Four new species of fish discovered in Philippine waters

May 27, 2019 - 1:40 PM
An aerial view of Palawan (Unsplash/Rhys McKay)

Four new species of fish were discovered in different parts of the country this 2019, according to two studies published in an online peer-reviewed journal.

Science news website Flip Science Philippines first reported about the discovery last April.

The pair of studies where researchers revealed this information can be found in ZooKeys, a peer-reviewed open-access journal of biodiversity research.

New fish species

Sardinella pacifica

Sardinella pacifica (Flip Science/Harutaka Hata & Hiroyuki Motomura)

Japanese taxonomists Harutaka Hata and Hiroyuki Motomura wrote that they first found sardinella pacifica, a new species of nutritious sardines, in Manila Bay.

They soon found others of their kind in the provinces of Palawan, Sorsogon and Samar Island.

The physical attributes of the fish is closely similar to that of another sardines, the sardinella fimbriata because both have “lateral scales with centrally discontinuous striae, a dark spot on the dorsal-fin origin, more than 70 lower gill rakers on the first gill arch, the pelvic fin with eight rays, and 17 or 18 prepelvic and 12 or 13 postpelvic scutes.”

“However, the new species is distinguished from the latter by lower counts of lateral scales, pseudobranchial filaments, and postpelvic scutes, and a shorter lower jaw,” the researchers wrote.

Pacifica is also endemic in the Philippines. Another sardine species found only in the Philippines is the sardinella tawilis.

Dr. Hata told Flip Science that the pacifica’s gill rakers are the fish’s natural adaptation to Philippine waters.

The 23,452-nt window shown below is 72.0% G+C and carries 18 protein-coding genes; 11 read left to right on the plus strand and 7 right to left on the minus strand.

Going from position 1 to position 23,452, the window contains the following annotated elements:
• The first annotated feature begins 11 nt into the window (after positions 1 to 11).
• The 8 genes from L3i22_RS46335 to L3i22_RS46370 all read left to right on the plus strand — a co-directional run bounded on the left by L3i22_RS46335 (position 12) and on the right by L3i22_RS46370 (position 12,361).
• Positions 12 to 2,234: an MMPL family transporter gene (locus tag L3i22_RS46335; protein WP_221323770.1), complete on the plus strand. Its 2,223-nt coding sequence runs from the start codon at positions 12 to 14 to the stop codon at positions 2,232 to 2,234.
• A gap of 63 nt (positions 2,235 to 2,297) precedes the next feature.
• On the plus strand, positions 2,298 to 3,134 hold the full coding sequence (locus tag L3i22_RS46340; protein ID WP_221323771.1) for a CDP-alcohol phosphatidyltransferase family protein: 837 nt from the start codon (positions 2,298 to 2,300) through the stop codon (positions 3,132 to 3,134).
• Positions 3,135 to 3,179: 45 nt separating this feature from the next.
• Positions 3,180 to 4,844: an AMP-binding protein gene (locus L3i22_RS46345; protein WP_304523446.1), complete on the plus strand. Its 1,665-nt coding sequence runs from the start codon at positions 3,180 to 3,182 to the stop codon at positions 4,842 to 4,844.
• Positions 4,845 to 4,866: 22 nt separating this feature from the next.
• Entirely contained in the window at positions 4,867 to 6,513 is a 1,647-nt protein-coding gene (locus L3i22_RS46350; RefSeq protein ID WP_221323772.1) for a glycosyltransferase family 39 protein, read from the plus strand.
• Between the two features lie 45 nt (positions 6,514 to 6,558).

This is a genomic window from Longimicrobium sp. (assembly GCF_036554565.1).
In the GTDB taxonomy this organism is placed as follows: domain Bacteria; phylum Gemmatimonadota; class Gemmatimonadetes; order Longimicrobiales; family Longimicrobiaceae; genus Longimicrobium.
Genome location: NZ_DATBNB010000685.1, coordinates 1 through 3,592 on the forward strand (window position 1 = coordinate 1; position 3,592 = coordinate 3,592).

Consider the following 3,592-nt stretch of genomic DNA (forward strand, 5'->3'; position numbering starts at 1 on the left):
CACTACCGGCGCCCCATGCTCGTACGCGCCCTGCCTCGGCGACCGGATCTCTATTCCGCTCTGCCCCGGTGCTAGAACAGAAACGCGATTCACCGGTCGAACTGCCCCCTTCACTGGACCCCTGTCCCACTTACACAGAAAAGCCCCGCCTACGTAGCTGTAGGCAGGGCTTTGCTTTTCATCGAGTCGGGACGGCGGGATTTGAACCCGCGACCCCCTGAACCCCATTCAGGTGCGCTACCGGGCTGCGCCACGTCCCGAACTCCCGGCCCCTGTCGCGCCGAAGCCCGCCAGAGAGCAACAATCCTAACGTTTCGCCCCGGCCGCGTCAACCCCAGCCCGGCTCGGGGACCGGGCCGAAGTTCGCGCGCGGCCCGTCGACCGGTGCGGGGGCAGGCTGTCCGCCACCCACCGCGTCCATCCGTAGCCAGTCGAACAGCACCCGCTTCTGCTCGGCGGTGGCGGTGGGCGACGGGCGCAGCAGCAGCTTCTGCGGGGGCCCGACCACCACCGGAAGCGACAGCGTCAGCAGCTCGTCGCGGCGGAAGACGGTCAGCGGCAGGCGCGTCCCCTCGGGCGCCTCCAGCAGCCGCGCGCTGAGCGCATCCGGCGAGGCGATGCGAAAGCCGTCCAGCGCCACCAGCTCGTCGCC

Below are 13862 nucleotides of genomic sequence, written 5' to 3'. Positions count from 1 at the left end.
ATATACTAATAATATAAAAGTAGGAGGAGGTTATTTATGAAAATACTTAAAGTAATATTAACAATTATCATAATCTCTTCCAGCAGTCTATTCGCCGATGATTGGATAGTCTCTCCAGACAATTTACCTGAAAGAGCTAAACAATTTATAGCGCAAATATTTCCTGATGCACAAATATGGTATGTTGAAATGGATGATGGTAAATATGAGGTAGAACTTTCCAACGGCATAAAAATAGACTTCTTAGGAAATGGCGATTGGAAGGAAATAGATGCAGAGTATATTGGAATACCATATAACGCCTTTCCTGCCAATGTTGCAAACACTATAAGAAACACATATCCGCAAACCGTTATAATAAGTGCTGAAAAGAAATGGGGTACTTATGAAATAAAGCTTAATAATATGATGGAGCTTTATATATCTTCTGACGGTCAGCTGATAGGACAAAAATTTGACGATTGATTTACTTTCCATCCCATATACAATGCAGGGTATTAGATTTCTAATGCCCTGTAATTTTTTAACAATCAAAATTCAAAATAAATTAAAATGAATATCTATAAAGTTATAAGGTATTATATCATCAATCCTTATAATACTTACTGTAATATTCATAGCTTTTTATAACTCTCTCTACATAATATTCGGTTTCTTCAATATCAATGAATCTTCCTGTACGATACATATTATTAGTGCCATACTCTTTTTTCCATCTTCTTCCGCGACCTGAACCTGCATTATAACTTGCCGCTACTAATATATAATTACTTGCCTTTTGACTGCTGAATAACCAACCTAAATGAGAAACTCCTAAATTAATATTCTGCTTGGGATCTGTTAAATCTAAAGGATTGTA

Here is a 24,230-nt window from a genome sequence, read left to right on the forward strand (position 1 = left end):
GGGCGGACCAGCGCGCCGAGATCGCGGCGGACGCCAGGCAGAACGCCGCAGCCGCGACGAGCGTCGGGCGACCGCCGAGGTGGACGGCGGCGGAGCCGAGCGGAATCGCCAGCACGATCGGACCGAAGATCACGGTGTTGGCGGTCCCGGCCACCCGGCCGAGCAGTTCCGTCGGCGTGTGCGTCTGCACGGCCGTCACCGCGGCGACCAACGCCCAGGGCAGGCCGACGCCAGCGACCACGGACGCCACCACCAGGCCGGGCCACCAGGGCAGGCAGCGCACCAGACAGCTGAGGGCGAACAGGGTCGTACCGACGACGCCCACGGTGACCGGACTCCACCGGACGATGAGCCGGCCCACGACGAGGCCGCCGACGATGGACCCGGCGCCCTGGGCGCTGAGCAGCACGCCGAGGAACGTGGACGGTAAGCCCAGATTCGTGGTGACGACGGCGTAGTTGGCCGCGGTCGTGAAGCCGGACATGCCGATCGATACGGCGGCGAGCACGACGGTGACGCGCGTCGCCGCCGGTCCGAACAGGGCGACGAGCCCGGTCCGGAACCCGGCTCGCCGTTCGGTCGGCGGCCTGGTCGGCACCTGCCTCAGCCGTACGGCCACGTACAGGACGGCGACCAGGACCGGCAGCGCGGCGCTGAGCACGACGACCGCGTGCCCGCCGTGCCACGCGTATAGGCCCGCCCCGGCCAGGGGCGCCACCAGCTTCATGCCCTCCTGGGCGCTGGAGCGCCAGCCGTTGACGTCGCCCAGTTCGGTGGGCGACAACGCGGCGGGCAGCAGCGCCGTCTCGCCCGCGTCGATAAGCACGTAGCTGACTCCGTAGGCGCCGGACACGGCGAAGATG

Gill rakers are “bony projections located on the inner side of the gill arch that catch food particles.”

Chromis gunting (scissors chromis)

Chromis gunting (Flipscience/Luiz A. Rocha)

A group of researchers found three species of chromis, a genus of iridescent damselfish, in the mesophotic coral ecosystems in the Philippines.

The scissors chromis was discovered in the Verde Island Passage, one of the most productive ecosystems in the world, at depths of 90 to 130 meters.

The Verde Island Passage is a strait that traverses the shipping ports of Batangas, Oriental Mindoro, Subic and Manila.

It is characterized by its scissor-like tail, which name is derived from, with gradient hues of brown, pink and silver on its body.  It grows up to 6.77 cm in length.

Chromis hangganan (Dark margin chromis)

Chromis hangganan (Flipscience/JD Fong)

The dark margin chromis is only found in Lubang Island in Occidental Mindoro at depths of 90 to 130 meters.

It has a yellowish body with dark brown dorsal and anal fins. Its name hangganan came from the Filipino word “border.”

Flip Science states that this refers to the fish’s fin margins or borders.

This chromis species is also 5.78 cm in length.

Chromis bowesi (Rhomboid chromis)

Chromis bowesi (Flipscience/Luiz A. Rocha)

The rhomboid chromis was discovered in many parts of the Verde Island Passage such as in Batangas Bay, Puerto Galera Bay and Verde Island.

Researchers recorded five specimens of it at depths between 80 and 120 meters.

The colors range from purplish blue to brownish-grey on its body.

Among the four, the sardinella pacifica is the only fish considered as endemic to the Philippines. The three damselfish may be found in other parts of the world.

“Most of the species described here are only known from MCEs (mesophotic coral ecosystems) in the Philippines,” the researchers explained to Flip Science.

Marine life in the Philippines

According to Greenpeace Philippines, the country’s marine waters are abundant with significant marine habitats such as coral reefs and mangrove forests.

“These habitats are estimated to host at least 2,000 species of fish, 5,000 species of clams and other mollusks and crustaceans, 22 species of whales and dolphins, more than 900 species of seaweed, and more than 400 species of corals,” an article said.

The Southeast Asian Fisheries Development Center listed eight protected aquatic species in the Philippines.

These are the milkfish fry, the milkfish, the milkfish fingerling, the humphead wrasse, the seahorses, the manta ray, the great white shark, the whale shark, and all sawfishes.

The researchers did not indicate if the four new species are considered endangered or threatened.